"Kwibuka" — Remembering Rwanda
For Sunday July 20, 2014
Lectionary Readings (Revised Common Lectionary, Year A)
Genesis 28:10–19, Wisdom of Solomon 12:13, 16–19, or Isaiah 44:6–8
Psalm 139:1–12, 23–24, or Psalm 86:11–17
Matthew 13:24–30, 36–43
This week marks the 20th anniversary of the end of the Rwandan genocide on July 18, 1994. Philip Gourevitch called it "one of the defining outrages of humankind."
"At no other time in the history of our species," writes Gourevitch, "were so many of us killed so fast or so intimately: roughly a million people in a hundred days, most of them butchered by hand, by their neighbors, with household tools and homemade weapons — machetes and hoes and hammers and clubs. The killing was programmatic, a campaign prepared and orchestrated by the state to exterminate the Tutsi minority in the name of an ideology known as Hutu Power."
For the last three months, as it does every year, Rwanda has held public mourning rituals. All around the country banners proclaim a single word — "kwibuka" or "remember."
Remembering can be difficult. About half of Rwanda's population wasn't even born at the time of the genocide. And as Gourevitch points out, memory is a two-edged sword. Remembering can facilitate national reconciliation, but it can also re-open festering wounds.
While Rwanda remembers its genocide, most of the world will ignore it, just like it did 20 years ago. Just like it ignores other humanitarian catastrophes in Africa today.
Like the Central African Republic, where experts fear another genocide.
Or the civil war in South Sudan that threatens a famine.
The world's deadliest conflict since World War II in the Congo, with 5.4 million "excess deaths."
And Boko Haram in Nigeria — the seventh largest country in the world and the largest in Africa, with a population of 174 million.
Not to mention failed states like Libya, Egypt, Somalia, and Zimbabwe.
There are some notable exceptions to all the forgetting, like Christians and NGOs that support hospitals, orphanages, schools, and disaster relief. But these are rear guard actions in apocalyptic conditions, and no substitute for civil societies, the rule of law, and stable governments.
And so the world forgets Africa, which it construes as of little geo-political significance.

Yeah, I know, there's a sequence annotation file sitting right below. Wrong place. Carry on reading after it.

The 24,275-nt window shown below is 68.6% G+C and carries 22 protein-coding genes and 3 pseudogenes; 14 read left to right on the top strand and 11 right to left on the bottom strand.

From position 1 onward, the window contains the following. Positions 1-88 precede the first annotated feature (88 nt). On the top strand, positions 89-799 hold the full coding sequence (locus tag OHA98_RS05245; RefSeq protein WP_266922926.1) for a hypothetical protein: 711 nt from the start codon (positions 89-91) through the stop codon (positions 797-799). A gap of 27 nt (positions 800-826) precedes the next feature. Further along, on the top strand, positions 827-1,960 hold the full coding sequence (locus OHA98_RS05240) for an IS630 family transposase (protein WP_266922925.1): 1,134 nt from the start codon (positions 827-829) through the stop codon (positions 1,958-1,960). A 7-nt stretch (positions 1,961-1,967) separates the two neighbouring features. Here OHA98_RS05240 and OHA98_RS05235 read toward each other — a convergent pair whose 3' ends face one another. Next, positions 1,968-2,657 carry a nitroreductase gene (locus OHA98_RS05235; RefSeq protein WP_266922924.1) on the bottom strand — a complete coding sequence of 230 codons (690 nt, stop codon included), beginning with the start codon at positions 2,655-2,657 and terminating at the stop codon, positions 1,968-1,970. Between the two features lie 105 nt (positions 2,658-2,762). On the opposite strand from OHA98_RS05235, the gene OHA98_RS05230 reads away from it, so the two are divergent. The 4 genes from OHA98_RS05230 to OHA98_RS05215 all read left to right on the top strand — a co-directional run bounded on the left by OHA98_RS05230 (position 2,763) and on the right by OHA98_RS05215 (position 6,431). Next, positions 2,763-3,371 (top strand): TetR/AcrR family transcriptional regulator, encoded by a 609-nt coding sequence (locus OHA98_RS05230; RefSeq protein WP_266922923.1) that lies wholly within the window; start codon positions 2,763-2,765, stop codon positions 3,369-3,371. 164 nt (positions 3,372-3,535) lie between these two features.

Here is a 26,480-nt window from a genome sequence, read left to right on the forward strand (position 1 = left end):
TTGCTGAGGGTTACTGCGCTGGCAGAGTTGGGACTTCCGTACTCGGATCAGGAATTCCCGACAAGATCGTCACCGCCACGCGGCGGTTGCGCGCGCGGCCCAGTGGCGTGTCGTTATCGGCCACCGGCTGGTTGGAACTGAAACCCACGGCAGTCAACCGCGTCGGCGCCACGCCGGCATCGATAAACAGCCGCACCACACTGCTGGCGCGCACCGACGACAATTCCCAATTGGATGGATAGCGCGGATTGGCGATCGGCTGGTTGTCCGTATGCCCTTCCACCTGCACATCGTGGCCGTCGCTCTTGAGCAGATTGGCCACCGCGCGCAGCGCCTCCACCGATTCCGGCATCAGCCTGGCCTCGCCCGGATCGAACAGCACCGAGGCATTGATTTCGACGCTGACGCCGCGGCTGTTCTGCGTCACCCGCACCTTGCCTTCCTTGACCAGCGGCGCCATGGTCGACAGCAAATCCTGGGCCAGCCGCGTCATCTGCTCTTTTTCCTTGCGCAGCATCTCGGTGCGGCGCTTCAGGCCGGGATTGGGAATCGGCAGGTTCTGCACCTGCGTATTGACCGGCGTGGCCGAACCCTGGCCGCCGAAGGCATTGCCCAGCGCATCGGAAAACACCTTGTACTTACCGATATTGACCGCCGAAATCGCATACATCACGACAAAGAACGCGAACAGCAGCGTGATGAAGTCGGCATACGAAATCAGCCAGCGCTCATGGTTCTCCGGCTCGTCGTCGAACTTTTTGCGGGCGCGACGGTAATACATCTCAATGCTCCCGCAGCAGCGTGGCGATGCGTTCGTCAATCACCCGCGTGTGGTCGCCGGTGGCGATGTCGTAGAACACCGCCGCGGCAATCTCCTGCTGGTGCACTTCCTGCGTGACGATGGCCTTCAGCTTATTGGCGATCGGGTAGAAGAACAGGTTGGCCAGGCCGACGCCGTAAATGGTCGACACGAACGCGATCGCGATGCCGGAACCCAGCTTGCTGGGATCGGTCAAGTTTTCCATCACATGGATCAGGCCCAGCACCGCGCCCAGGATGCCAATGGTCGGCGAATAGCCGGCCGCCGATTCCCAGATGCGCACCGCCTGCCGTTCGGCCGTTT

In the Christian scheme of things, whereas we forget, God doesn't forget. He remembers.
The Old Testament story this week about Jacob's dream reaffirms the global reach of God's redemption. God cares not only for me and my country. He loves every person and all nations.
When God called Abraham to form a nation for himself, he intended to bless not only Abraham's family, but "all peoples on earth" (Genesis 12:3, 22:18). When he repeated his divine call to Abraham's son Isaac, he repeated the global reach of his love: "in you, Isaac, all nations on earth will be blessed" (Genesis 26:5). And when Isaac's son Jacob used a rock for a pillow and dreamed a dream at Bethel, God repeated verbatim: "In you, Jacob, all peoples on earth will be blessed" (28:14).
No person or nation is forgotten by God. The only favoritism that God shows is his unconditional love for everyone.
The God of Psalm 139 cares deeply and tenderly for every human being. He knows every person's fate. The psalmist believed that you could never flee so far that you were beyond the presence of God's Spirit. Whether I "go up to the heavens" or "make my bed in the depths," "even there your hand will guide me / your right hand will hold me fast."
The darkest day can't extinguish the light of God's love. In some indescribable mystery of intimacy, God knew me before I was born, he fashioned me in my mother's womb, and he lovingly ordains all my days. I might feel this a lot or a little, or maybe not at all, but it's still true. Nothing can separate you from God's love.